I had no ready answer for her. It's a question we face as a field team ourselves. Despite our best efforts, despite the fact that no teacher we have ever talked to got into education to help students figure out which one of four answers they should bubble, despite everyone saying that school is more than just about academics, the weight of academic achievement data required by state departments of education keeps the entire system leaning to one side.

However, there are signs that the scales are straining under this weight: Teachers in Seattle refusing to give the state standardized test or, more recently, California resisting changes to national school and teacher evaluation systems. Even the dozens of cheating scandals uncovered across the country are signs that the current system is not just wobbling, it's starting to bottom out.

But what then? Or better: What now?

There is hope in balance. The solution is not to undo the efforts of the last two decades to improve student academic achievement. Though some would argue for that, I would not. What we need is to balance the scales. Neither does this mean additional requirements of schools and teachers who are already overburdened. Rather, it means counting onto the scale what is already there in the form of effective teaching.

When states start to ask schools to report whether they are developing students' self-worth, creating engagement in learning, and fostering a sense of purpose, the system will achieve a better balance. When states encourage teachers to be accountable for creating positive healthy relationships with students and creating confidence in students through high expectations, teachers will feel less burdened for being more evenly answerable for all that they do.

On vacations with my extended family, one uncle always carried two heavy suitcases, one in each hand because he said that it was easier than carrying one heavy suitcase. Now I understand.

Wednesday, October 2, 2013


One of the things we work on in schools is helping teachers become what Michael Fullan calls systems-thinkers-in-action. The way I see it, in the history of education those two elements have been separate: there have been systems-thinkers and then there have been those in-action.

The systems thinkers, in their ivory towers at curriculum companies and in government agencies, have developed, planned, and packaged various systems - from numeracy programs to behavioral interventions to acts of congress. Their norming and standardizing and assessing has led to a veritable torrent of approaches, a kind of alphabet soup that has filled schools and districts with binders full of initiatives that end up leaving practitioners "juggling too many balls" or "spinning too many plates" or simply "swamped." I am not sure how much the systems thinkers actually interact with students beyond a test group or pilot study.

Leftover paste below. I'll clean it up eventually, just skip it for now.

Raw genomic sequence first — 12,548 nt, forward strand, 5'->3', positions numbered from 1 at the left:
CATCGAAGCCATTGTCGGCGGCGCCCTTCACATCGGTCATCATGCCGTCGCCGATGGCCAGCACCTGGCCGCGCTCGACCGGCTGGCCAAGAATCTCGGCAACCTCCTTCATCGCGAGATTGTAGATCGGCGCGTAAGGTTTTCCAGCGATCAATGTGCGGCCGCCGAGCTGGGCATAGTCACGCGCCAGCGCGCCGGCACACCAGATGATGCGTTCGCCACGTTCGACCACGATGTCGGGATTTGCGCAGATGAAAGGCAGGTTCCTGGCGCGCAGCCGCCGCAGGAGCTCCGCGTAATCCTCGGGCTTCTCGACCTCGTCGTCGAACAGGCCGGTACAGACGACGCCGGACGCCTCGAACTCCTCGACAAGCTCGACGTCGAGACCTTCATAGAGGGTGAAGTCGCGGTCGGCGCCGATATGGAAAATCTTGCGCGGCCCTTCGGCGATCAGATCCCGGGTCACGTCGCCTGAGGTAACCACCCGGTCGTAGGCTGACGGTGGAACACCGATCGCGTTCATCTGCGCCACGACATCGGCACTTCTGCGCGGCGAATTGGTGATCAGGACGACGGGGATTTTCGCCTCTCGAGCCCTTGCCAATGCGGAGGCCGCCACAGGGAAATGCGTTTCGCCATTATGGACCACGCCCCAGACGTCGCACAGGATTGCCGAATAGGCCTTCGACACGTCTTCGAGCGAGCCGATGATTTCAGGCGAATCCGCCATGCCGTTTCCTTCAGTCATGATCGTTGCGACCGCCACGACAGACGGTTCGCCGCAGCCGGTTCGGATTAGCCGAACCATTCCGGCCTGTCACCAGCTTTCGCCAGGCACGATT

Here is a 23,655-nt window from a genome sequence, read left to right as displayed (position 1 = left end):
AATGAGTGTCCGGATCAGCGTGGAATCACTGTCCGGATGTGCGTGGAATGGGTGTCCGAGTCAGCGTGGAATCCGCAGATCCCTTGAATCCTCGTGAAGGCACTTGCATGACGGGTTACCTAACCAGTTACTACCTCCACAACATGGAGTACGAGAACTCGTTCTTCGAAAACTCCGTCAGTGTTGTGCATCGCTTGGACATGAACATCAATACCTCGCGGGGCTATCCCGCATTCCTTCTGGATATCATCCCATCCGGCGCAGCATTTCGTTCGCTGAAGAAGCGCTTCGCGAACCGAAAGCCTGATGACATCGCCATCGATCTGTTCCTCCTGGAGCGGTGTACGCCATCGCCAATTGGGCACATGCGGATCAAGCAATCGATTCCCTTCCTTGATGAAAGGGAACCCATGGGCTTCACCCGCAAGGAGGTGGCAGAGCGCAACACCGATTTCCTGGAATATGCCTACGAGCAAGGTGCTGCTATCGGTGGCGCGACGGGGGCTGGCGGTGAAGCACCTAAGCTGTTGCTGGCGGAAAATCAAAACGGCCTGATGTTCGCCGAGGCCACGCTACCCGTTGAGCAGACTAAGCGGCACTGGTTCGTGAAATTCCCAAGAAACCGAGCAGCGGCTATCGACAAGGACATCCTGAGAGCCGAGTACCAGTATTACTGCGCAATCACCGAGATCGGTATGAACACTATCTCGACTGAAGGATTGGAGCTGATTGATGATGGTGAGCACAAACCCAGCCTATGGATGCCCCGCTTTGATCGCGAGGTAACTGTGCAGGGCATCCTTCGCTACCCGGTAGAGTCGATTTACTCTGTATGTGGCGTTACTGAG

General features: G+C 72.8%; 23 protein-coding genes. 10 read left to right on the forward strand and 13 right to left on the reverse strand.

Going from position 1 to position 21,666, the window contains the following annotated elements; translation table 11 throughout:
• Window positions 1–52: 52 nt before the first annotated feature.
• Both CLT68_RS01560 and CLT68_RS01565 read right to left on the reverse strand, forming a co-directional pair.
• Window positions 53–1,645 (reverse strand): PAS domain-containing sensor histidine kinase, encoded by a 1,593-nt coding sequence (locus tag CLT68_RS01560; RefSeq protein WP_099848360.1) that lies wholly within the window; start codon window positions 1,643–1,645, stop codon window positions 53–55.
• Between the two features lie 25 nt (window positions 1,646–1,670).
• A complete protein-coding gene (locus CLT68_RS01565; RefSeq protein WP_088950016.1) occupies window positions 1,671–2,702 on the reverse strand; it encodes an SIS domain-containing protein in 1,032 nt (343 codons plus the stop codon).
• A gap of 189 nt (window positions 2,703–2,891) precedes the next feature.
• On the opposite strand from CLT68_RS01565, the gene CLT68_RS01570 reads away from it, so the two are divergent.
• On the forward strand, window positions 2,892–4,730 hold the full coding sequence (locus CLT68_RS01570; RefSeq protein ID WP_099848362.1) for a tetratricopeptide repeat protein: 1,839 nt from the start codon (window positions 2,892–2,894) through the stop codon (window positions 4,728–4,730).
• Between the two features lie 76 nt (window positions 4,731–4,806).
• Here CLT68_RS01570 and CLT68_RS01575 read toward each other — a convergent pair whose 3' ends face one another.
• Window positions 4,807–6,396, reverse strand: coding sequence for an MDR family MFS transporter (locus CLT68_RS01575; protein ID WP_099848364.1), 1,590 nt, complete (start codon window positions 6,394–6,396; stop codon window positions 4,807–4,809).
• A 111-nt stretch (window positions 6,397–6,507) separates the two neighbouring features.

On the other hand, those in-action - practitioners (teachers and administrators) - work with students every day. Their calling is not in the ivory tower but in the trenches. They teach and coach and correct and engage. They go to games and listen in on band practice and attend school plays. They laugh when students are funny and offer tissues and a shoulder when students are sad. Many probably assume causal loop diagrams are for roller coaster engineers.

For the most part, in the past practitioners used the systems thinkers' work to good effect. Adapting and adjusting, and appropriately tweaking as needed. But a dangerous term has crept in over the past decade or so, and I find myself meeting it with greater force lately: Implement with fidelity. It's one of those terms that I am not sure I fully understand, and fear that if I did, I would surely not like it.

If "implement with fidelity" means to take a program and use it with fidelity to your own professional judgements and in faithfulness to your students' need to learn, I am all for it. However, if it means what I fear it does - "Shut up and do what we tell you," I have to protest.

Never take your professional judgements, your practical wisdom, out of the equation. Implement new programs with fidelity to what you and your colleagues know about your students. When you do, success is sure to follow.